The restorative powers of a jicama salad

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It was an intense weekend of food for me, if somewhat laid-back in terms of cooking. Friday, my friend Leslie came over for drinks and snacks. I had originally planned for crudites and other pantry antipasti, but I got all worked up sitting in the office thinking about spiced pork meatballs with guacomole that I rushed to the Coop right after work to get groceries for a bigger, Mexican-flavored meal. The Coop was a madhouse, though, and I only got home seconds before Leslie arrived, too exhausted to carry out my grand plans. So we had a slap-dash dinner of meatballs, guacamole, store-bought salsa and chips, and some quick quesadillas with monterey jack cheese and spicy yellow peppers. Leslie is, thankfully, the kind of friend I can ask to grate cheese and chop vegetables, and it turned out prosecco goes surprisingly well with semi-Mexican food. Easy and satisfying, and I got to use my new griddle.

Saturday, I went to a dim sum birthday brunch at Dim Sum Go Go at 11 am, followed quickly by a daytime wedding at 1. By the time I left the wedding at 6, I was so stuffed (and tipsy) I could barely see straight. I waddled home and went almost immediately to bed.

On Sunday, a big group of friends and friends of friends gathered at Spicy & Tasty for lunch. We were overwhelmed by the menu–what was “luscious duck”? “Enhanced pork”? How much should we order? What to do?

I felt like I had to take charge, since I had organized the outing, but to be honest, I felt too nervous to order what I truly would have ordered if I had been alone and had four stomachs. We got two orders of dan dan noodles, one of my favorite things to eat in the whole wide world; two orders of cold sesame noodles; two orders of tea-smoked duck; eggplant in garlic sauce; enhanced pork; seaweed with garlic; beef with peppers; and an almost disgustingly bland soup of soft bean curd and zucchini, our attempt to order something we had seen at another table that looked a lot tastier. (If I had been alone, I probably would have also ordered jellyfish, maybe some tripe or tendon, and some more cold, spicy dishes.)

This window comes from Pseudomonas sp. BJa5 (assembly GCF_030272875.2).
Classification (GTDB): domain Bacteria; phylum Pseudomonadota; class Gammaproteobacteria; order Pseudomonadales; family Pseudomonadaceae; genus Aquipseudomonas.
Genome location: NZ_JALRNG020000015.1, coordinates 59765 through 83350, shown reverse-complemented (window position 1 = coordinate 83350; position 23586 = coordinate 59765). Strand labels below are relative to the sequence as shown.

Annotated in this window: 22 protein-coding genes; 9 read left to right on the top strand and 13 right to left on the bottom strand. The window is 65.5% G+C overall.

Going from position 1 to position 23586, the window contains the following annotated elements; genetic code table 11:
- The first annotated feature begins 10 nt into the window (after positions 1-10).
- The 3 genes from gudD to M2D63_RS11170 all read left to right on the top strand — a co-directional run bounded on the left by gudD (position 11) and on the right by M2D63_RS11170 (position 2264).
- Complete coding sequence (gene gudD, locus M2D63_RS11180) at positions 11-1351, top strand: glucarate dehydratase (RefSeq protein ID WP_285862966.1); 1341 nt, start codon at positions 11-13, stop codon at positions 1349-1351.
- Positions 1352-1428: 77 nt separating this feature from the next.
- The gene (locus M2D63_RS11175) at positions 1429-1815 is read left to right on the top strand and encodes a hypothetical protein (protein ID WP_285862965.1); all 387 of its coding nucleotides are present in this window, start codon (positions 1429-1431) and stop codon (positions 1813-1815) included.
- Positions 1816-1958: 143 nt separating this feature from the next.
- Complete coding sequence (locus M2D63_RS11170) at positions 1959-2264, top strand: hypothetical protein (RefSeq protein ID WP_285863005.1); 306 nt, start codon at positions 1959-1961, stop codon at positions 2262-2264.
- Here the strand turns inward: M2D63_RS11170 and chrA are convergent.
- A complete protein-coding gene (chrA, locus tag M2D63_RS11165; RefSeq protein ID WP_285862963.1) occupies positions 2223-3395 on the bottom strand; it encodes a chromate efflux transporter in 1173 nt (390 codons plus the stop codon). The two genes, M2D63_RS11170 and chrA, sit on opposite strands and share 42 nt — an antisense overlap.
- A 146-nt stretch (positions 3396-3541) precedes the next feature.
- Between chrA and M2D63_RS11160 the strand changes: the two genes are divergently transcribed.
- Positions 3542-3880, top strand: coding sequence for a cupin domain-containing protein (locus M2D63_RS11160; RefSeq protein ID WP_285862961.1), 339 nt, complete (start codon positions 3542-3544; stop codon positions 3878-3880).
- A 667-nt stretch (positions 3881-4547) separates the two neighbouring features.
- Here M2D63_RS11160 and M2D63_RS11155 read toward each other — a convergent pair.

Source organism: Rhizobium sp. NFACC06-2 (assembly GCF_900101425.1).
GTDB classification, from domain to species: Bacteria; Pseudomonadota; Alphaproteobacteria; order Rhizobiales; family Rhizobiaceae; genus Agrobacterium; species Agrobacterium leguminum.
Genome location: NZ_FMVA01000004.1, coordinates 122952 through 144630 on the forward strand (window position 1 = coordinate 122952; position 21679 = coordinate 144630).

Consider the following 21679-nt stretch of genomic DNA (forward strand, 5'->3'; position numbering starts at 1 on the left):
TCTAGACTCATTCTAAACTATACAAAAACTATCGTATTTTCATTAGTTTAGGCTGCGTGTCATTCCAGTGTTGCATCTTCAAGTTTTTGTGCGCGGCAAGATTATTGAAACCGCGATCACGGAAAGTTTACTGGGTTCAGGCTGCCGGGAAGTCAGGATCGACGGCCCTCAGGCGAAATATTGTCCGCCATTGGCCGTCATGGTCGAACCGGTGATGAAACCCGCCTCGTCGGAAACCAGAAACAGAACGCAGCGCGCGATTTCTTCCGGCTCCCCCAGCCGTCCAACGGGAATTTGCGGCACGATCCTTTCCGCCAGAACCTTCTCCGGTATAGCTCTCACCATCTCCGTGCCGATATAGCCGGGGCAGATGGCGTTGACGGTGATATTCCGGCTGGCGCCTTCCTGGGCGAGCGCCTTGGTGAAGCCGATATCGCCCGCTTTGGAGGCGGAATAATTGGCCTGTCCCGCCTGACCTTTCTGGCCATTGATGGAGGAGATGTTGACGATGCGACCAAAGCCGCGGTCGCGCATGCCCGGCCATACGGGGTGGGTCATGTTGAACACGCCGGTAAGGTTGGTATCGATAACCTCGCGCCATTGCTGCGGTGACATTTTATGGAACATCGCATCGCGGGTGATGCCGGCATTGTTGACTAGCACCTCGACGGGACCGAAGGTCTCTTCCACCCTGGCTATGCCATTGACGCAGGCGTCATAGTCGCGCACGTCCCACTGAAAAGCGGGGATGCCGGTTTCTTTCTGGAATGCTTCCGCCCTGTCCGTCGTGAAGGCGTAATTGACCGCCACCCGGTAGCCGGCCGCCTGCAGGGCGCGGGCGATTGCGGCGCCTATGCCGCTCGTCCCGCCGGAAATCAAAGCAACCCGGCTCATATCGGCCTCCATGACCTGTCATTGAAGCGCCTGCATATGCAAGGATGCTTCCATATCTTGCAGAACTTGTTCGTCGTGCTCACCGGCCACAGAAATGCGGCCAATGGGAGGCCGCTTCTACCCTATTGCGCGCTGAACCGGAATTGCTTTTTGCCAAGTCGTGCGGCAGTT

The dan dan noodles were perfect, with that strange, subtle flavor so unique to Sichuan food.

The “enhanced pork” and the beef with peppers were big hits, as was the tea-smoked duck. And when the bill came, we were stuffed, but we seriously considered ordering more so we could help the restaurant pay its rent–$11 per person! I’m dying to go back.

By Sunday evening, I was exhausted from all the eating I’d done. I could have skipped dinner, I suppose, but that didn’t really occur to me. I knew it would be good to have a refreshing salad, something raw and crunchy and clean. I already had all the ingredients for the jicama-melon salad I hadn’t gotten around to making on Friday: jicama, cantaloupe, blood oranges, cilantro, and fresh limes. (No pomegranate seeds for me, since they’re a winter fruit in NY.) I threw everything together, let it sit for an hour in the fridge as recommended, and ate a big bowl while watching a PBS documentary on dogs. You know you have serious dog-fever if you find yourself cooing to the TV by yourself. But the salad was good! Next time, I’ll use a little less lime and hope for a riper melon.

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